9. Name one thing you will never do in life.
Apart from the obvious things like committing crimes of extreme violence (!) and posing naked, I’m struggling to answer this one. I could say that I’d never swim with sharks – or even go down in a metal cage – because I have a real phobia about them. I went snorkelling on the Barrier Reef (Australia) a few years ago, to be asked by our two huge Australian guides when I got back in the boat, if I’d seen the shark down there. I hadn’t … but talk about freaking me out!
It was only a reef shark, they said. But a shark’s a shark to me! It put me off snorkelling for a while. But I just can’t resist lovely clear, blue water.
10. If your blog is a body part, what would it be and why?
I don’t see my blog as a body part. I know some people will see it as their heart, but I simply see it as an extension of myself and my writing, and another outlet through which the creative juices can flow. I love my blog dearly because of the wonderful people I’ve ‘met’ and ‘talked’ to regularly, but when it comes down to it, my priority right now is my trilogy. I love writing my blog posts though, particularly the flash fiction, and I also love doing my travel and historical posts. But my own writing needs more attention right now because I’ve neglected Book 3 for a lot of this year whilst indulging myself on WordPress. It’s now time for me to ease off on my blogging. I won’t be saying farewell to all of my heart – just a part of it.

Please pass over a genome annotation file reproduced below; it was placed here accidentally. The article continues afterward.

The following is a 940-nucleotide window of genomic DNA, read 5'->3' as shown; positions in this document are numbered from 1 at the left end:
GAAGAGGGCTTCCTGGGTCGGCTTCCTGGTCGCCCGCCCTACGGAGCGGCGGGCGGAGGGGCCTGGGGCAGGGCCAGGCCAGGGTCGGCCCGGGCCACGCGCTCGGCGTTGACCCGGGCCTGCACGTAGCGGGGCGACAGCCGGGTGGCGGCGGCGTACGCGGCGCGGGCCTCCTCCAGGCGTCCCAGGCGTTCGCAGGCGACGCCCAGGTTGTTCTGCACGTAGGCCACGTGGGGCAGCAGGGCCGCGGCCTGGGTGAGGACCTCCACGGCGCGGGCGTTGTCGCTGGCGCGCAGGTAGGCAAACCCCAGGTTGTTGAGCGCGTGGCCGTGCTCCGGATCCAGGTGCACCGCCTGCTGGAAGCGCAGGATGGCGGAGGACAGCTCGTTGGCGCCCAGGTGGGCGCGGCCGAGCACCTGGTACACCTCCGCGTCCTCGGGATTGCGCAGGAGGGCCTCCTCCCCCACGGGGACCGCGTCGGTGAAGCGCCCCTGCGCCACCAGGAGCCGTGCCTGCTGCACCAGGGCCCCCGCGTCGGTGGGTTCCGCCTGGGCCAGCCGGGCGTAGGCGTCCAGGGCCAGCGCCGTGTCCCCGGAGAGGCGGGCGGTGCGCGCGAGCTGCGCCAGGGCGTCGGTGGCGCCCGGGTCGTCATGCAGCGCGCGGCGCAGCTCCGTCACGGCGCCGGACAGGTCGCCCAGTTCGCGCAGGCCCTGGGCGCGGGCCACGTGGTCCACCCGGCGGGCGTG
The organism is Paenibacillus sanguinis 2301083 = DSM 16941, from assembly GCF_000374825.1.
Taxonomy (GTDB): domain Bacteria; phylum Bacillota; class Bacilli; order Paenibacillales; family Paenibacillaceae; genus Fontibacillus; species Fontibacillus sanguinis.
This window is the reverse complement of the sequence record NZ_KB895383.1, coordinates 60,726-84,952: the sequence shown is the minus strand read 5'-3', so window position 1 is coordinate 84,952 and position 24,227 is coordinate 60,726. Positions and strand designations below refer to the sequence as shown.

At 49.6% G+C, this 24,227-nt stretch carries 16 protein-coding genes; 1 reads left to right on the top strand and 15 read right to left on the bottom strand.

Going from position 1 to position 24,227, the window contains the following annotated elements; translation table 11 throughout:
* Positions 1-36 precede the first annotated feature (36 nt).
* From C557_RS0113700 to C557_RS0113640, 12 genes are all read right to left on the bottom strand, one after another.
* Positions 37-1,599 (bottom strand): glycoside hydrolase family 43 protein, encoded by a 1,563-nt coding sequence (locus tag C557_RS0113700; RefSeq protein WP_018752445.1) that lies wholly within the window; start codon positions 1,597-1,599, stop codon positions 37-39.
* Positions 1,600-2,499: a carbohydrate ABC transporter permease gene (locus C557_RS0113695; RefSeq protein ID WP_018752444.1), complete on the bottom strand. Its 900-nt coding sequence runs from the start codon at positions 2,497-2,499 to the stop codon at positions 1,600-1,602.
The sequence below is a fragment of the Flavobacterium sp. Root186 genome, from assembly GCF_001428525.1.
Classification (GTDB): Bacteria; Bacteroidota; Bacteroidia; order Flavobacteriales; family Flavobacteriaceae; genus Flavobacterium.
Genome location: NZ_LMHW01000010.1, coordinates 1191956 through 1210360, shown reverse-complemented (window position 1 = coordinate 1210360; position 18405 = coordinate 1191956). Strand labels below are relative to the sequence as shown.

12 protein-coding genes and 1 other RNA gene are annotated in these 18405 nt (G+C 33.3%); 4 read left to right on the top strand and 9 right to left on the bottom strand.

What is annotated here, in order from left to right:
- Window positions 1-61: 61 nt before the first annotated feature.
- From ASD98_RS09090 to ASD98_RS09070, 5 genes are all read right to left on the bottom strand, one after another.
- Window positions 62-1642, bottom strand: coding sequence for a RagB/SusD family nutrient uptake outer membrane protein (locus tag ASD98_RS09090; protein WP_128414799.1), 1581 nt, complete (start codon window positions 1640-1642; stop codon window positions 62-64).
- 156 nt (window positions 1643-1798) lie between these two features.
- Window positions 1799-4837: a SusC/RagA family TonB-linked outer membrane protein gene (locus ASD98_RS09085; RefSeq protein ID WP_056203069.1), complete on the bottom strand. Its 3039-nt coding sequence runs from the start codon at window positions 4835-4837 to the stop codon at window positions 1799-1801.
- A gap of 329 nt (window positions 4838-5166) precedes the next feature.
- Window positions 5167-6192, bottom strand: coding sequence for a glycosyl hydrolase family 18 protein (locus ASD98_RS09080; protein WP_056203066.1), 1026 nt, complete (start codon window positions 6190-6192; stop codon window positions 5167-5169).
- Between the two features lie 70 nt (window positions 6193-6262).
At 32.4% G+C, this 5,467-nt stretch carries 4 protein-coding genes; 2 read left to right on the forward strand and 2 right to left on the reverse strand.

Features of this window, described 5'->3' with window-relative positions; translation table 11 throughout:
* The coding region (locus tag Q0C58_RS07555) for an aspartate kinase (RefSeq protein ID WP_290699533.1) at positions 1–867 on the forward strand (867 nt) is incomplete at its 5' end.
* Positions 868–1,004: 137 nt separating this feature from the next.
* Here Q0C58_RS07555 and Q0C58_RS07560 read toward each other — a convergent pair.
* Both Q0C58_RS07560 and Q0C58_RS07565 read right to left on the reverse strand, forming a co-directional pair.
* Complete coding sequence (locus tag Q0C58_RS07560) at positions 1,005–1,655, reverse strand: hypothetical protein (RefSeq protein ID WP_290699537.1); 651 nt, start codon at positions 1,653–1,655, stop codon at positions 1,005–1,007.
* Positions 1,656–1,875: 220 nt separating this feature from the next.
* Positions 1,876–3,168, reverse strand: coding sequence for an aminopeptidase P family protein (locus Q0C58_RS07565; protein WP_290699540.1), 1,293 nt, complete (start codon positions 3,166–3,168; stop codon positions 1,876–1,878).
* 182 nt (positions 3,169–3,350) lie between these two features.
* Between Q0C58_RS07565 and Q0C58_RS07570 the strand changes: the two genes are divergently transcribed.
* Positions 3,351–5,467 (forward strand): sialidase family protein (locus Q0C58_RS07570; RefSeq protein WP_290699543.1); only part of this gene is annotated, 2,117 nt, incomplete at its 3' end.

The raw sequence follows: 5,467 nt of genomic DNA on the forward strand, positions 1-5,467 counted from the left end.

I’ll pick up the pieces later on.
And here are my nominees:
Norma at Emovere
Amanda at Something to Ponder About
Susan at Susan’s Personal Blog
Morgan at The Diary of a Computer Science Student
writenlive at Read Write Live
Jean at White House Red Door
Chioma at livehomeandaway
Bekki at Dartmoor Yarns
Joy at Tales fron Eneana
Daniela at DanielaApostol
1. How would you describe what your blog is about?
2. Do you see your blog changing (as in expanding or developing in any way) at some stage in the future?
3. Do you write your blog posts straight onto the WordPress page or onto a word document first?
4. When you write do you need to be on your own or are you happy to write with others around you?
5. Which is your favourite species of tree, and why do you like it?
6. If you were to have a day out somewhere easily reachable from your home, where would it be?
7. Which ‘celebration’ (annual or otherwise) in the country where you live do you enjoy the most?
8. Which way would you choose to travel, given the choice: car or train?
9. Which subject did you enjoy the most at school?
10. What do you think is the best thing about being a woman today?